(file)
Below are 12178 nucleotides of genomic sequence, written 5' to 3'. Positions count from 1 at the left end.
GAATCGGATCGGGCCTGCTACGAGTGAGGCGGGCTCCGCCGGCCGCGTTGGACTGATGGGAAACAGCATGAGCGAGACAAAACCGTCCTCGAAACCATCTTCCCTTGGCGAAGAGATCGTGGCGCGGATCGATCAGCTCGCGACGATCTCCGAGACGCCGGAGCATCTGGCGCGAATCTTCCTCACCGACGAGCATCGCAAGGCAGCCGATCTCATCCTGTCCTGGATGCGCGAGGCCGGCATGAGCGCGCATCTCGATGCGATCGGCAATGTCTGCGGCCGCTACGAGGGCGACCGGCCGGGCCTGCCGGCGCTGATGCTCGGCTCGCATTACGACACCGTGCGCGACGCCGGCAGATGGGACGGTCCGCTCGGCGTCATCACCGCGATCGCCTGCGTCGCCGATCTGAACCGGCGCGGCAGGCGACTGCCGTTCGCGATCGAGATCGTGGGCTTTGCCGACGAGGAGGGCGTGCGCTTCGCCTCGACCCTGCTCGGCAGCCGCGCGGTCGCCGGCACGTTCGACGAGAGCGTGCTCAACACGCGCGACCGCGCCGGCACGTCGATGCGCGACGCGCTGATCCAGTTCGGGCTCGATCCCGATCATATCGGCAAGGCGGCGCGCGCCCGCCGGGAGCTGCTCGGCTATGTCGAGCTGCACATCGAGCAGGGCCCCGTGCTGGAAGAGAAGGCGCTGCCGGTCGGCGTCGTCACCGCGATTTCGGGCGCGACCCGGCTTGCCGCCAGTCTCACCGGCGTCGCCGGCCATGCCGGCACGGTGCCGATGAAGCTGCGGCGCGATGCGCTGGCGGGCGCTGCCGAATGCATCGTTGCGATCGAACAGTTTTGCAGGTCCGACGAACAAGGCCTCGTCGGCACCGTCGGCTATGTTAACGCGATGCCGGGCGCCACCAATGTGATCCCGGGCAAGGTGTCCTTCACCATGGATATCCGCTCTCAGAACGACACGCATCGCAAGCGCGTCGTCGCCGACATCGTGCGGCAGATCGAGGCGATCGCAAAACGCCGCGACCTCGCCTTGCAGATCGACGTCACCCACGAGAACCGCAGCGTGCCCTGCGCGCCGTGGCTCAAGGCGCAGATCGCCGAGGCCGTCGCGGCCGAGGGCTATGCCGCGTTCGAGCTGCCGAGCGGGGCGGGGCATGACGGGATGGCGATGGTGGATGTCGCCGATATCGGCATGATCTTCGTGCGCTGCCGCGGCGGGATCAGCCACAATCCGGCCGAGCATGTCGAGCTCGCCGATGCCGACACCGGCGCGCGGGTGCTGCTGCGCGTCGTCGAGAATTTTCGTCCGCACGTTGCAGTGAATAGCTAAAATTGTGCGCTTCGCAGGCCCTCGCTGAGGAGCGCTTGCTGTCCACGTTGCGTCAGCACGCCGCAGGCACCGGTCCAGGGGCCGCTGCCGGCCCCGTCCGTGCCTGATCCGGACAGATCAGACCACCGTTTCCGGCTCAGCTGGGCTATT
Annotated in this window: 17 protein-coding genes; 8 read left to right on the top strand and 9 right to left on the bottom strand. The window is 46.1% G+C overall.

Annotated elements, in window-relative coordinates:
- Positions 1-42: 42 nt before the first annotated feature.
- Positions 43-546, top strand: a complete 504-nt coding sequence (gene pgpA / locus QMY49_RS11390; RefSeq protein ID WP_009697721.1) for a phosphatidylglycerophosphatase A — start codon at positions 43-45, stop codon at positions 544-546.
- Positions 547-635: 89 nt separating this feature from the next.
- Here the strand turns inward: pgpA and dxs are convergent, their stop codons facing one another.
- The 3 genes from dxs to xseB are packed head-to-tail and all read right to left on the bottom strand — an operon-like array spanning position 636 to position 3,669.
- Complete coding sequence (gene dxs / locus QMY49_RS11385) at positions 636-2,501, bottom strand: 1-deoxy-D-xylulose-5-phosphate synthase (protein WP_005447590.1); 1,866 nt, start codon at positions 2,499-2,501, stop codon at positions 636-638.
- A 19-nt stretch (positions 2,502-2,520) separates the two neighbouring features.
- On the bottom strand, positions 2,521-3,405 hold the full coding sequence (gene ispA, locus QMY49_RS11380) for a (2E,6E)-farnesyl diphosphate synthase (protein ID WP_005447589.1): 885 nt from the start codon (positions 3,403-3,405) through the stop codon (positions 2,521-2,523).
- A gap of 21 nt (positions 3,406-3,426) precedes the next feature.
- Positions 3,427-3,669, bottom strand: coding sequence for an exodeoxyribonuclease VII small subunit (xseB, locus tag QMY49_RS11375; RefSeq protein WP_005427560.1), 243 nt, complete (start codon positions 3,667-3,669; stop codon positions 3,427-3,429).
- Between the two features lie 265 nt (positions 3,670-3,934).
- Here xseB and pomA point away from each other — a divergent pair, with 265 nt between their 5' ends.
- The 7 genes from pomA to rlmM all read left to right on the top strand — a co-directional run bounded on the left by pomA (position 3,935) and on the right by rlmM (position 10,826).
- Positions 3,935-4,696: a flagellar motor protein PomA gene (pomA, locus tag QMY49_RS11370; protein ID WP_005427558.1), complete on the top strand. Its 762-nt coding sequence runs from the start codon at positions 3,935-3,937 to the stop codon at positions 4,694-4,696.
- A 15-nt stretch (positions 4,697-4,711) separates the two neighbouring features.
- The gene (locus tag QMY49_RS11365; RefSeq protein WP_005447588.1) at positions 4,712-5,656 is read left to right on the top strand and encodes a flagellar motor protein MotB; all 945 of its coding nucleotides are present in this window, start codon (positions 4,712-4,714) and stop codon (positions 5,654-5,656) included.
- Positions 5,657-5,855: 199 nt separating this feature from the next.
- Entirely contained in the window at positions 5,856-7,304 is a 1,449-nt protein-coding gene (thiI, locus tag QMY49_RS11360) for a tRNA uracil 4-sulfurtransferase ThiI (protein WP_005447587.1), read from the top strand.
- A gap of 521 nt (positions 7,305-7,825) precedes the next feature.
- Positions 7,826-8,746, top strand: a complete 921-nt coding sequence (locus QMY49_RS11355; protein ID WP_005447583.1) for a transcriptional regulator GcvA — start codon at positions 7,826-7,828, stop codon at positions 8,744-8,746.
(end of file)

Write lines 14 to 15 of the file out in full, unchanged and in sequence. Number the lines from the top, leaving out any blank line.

- Positions 3,427-3,669, bottom strand: coding sequence for an exodeoxyribonuclease VII small subunit (xseB, locus tag QMY49_RS11375; RefSeq protein WP_005427560.1), 243 nt, complete (start codon positions 3,667-3,669; stop codon positions 3,427-3,429).
- Between the two features lie 265 nt (positions 3,670-3,934).